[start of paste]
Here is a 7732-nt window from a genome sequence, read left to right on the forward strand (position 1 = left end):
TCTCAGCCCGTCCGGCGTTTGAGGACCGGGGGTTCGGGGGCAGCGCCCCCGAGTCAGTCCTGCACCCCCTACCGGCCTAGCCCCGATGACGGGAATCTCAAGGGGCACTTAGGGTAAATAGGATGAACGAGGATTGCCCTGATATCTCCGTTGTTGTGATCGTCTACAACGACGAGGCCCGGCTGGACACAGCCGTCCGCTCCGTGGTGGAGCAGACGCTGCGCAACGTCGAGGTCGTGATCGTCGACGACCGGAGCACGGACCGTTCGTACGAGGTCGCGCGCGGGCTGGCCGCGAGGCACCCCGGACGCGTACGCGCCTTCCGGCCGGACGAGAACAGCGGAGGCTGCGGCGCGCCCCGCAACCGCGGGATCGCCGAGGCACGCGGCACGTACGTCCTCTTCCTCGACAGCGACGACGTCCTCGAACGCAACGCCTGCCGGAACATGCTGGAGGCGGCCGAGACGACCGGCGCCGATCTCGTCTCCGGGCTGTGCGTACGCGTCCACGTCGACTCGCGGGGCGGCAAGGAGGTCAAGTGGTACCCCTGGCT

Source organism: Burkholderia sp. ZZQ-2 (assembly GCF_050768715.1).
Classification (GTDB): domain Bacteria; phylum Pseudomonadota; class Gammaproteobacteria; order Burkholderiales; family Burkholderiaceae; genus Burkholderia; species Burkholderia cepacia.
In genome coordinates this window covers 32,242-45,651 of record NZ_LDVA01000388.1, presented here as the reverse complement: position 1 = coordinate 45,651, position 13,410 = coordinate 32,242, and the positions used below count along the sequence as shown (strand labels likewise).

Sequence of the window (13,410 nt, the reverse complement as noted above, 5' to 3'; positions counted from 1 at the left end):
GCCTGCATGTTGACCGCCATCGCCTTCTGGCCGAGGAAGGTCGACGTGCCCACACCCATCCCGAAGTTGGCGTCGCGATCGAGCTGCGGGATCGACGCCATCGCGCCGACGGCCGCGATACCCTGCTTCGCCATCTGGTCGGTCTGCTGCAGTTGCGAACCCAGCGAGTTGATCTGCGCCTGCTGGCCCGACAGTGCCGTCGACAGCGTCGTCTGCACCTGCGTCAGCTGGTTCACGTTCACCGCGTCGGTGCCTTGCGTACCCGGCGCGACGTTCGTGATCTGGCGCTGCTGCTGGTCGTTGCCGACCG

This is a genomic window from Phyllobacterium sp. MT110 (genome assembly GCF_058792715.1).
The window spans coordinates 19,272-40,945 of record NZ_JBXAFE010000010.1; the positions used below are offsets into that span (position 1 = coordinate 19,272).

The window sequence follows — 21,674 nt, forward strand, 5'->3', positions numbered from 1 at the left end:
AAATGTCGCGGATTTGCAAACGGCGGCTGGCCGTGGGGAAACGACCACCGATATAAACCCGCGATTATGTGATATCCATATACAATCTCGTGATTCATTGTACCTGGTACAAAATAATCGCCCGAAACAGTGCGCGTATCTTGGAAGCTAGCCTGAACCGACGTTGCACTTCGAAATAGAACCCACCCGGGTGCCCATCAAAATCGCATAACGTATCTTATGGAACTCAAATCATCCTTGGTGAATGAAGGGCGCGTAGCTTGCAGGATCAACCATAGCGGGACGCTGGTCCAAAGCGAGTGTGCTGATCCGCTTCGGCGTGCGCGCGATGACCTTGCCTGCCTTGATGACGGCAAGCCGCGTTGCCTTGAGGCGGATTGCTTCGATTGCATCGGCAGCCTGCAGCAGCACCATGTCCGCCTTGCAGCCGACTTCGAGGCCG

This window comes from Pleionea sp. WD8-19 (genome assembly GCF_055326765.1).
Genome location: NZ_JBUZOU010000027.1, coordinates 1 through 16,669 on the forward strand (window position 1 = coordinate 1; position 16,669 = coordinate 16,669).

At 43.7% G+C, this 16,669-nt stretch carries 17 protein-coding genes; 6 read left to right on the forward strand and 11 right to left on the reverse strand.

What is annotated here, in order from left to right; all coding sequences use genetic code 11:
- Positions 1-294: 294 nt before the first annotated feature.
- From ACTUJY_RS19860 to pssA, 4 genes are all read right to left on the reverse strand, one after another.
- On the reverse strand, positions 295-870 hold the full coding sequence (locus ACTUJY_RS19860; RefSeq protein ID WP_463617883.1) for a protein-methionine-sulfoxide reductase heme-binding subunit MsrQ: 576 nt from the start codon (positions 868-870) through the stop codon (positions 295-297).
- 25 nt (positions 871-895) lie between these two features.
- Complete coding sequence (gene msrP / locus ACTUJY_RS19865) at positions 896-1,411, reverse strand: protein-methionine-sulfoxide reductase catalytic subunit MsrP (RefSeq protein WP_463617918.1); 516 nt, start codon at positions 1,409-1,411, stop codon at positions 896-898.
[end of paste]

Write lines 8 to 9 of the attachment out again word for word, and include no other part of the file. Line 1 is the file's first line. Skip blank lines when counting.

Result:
This is a genomic window from Phyllobacterium sp. MT110 (genome assembly GCF_058792715.1).
The window spans coordinates 19,272-40,945 of record NZ_JBXAFE010000010.1; the positions used below are offsets into that span (position 1 = coordinate 19,272).